Ed. Note:
Jade Minkoff is an ITWomen summer intern and 2019 ITWomen scholarship recipient who is pursuing an Electrical Engineering degree from the University of Southern California. Jade served as the lead camp counselor for our virtual coding camps for girls this summer, and our 2019 in-classroom coding and robotics camps. Here’s her takeaway from those camp experiences.

Jade Minkoff, ITWomen 2019 Scholarship recipient, served as lead Counselor for led ITWomen's Summer Coding Camps for Girls

It’s extremely rewarding for me to use my technical skills and experience to be a mentor for younger girls still exploring career paths.

My favorite part of the job is seeing the creativity of the campers. Switching to virtual this year, I wasn’t expecting the level of engagement the girls showed.

Pre-COVID ITWomen Summer Coding Camps

Typically ITWomen’s free summer camps pre-COVID were conducted in person at a high school for about 8 hours a day, 4 days a week. The room is air conditioned, there are snacks in the back, and the environment is calm. The activities include Hour of Code on provided laptops and programming LEGO bricks to navigate obstacle courses. The hands-on curriculum and the in-person setting allow for each camper to get more personalized help with whatever they may be struggling with.

This was the great thing about camp in a classroom venue. I was present with the kids and I could interact with them on an intimate level. A day of camp was long enough to fit in multiple breaks. During downtime the campers socialized with each other and the counselors. Nothing felt rushed and we ended every day with pizza and a movie. 

Our pre-COVID ITWomen summer tech camps were easy to execute because it was familiar. It was basically a much more relaxed version of school. All of our girls participated in the activities and appreciated the social interactions. During breaks I was able to take them outside for a couple of minutes to enjoy the summer sun.

My Biggest Surprise About Virtual Code Camp

My biggest concern for conducting summer camp for 2020 was that I couldn’t deliver the same experience that I did in the summer of 2019.

I knew what worked in person, but online was new territory. In fact, my own personal experience transitioning to online classes in the middle of my college spring semester left a lot to be desired.

My big surprise was that every single week the girls’ websites introduced features I NEVER mentioned or even considered. I was blown away by their originality and intelligence. Web design was a powerful tool for the girls to pursue their specific interests, whether they were science-related or not.

I also thought there would be a lot of dead silence on the calls, but the girls are actually pretty social with each other. Most of them are grateful for camp because of their lack of social interaction due to the pandemic.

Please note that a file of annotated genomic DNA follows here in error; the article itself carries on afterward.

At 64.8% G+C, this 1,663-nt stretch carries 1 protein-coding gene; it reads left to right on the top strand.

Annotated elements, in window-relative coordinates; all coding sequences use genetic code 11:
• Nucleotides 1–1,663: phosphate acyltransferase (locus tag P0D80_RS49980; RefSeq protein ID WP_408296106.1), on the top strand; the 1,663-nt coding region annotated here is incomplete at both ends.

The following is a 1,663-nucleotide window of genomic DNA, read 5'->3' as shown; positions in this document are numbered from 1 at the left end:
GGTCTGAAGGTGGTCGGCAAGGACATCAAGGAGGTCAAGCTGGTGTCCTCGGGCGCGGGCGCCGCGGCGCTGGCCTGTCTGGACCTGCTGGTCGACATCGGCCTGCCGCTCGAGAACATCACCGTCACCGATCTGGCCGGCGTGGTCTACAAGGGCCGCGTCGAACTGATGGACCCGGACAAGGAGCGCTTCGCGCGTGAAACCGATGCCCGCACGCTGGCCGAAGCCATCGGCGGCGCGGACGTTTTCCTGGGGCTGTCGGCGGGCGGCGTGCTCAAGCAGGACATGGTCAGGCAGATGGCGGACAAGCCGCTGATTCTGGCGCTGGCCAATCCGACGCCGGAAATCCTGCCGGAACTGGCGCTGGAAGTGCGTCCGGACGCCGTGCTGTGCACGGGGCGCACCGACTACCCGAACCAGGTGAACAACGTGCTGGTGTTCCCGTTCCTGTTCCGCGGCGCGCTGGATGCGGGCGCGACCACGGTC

Even through Zoom, the girls were willing to help each other with technical issues and draw inspiration from each other’s design choices — also something I thought would not happen in an online setting.

Another positive for virtual camp is the ability to reach girls throughout South Florida who would ordinarily not be able to attend, and the ability to attract more guest speakers remotely.

The Biggest Challenge of Virtual Code Camp

My biggest challenge was taking my online experience and designing a curriculum that easily translated to a distance learning format.

I knew that the camp curriculum had to revolve around programming, because any hands-on activities were completely out of the question. We didn’t want to exclude any children for not having access to certain materials and definitely did not want to impose any undue financial burden on their parents or guardians.

Website Development as Teaching Tool

ITWomen president Claire Marrero decided the curriculum was going to revolve around web development. This was a great idea for several reasons:

  • Languages used for web development are more design-based then logic-based, which means they are easier to pick up and need less debugging
  • When camp ended, all of the girls would have a colorful, personalized project that they could revisit and be proud of.
  • In a surprising turn of events, I didn’t have to plan much curriculum outside of following the material in the 2020 Complete Web Design Bootcamp course we purchased from Udemy.

One of the daily challenges was that we would have fewer hours to present the material and for Claire to introduce the girls to extraordinary guest speakers – successful women in the tech industry who shared their career journeys.

We couldn’t justify keeping the girls on the Zoom call for more than three hours per day. So we determined that the best use of counselor time would be spent reviewing course material and helping campers de-bug their websites. Debugging takes longer because counselors can only help one camper at a time — the one that is sharing their screen.

Summary, Virtual vs Classroom Coding Camp

My takeaway from virtual tech camp is that while remote learning is not ideal, it does come with some significant advantages that are worth looking into for the future. The largest downside is the limited personal attention counselors can give to each student.

In true tech fashion, we took what we knew and adapted to some less-than- ideal circumstances.

Our journey navigating the world of distance learning came with trial and error, but in the end I think we produced a product we can be proud of. Our commitment to the community does not fade when the world is on fire, in fact it’s quite the opposite. We double down.

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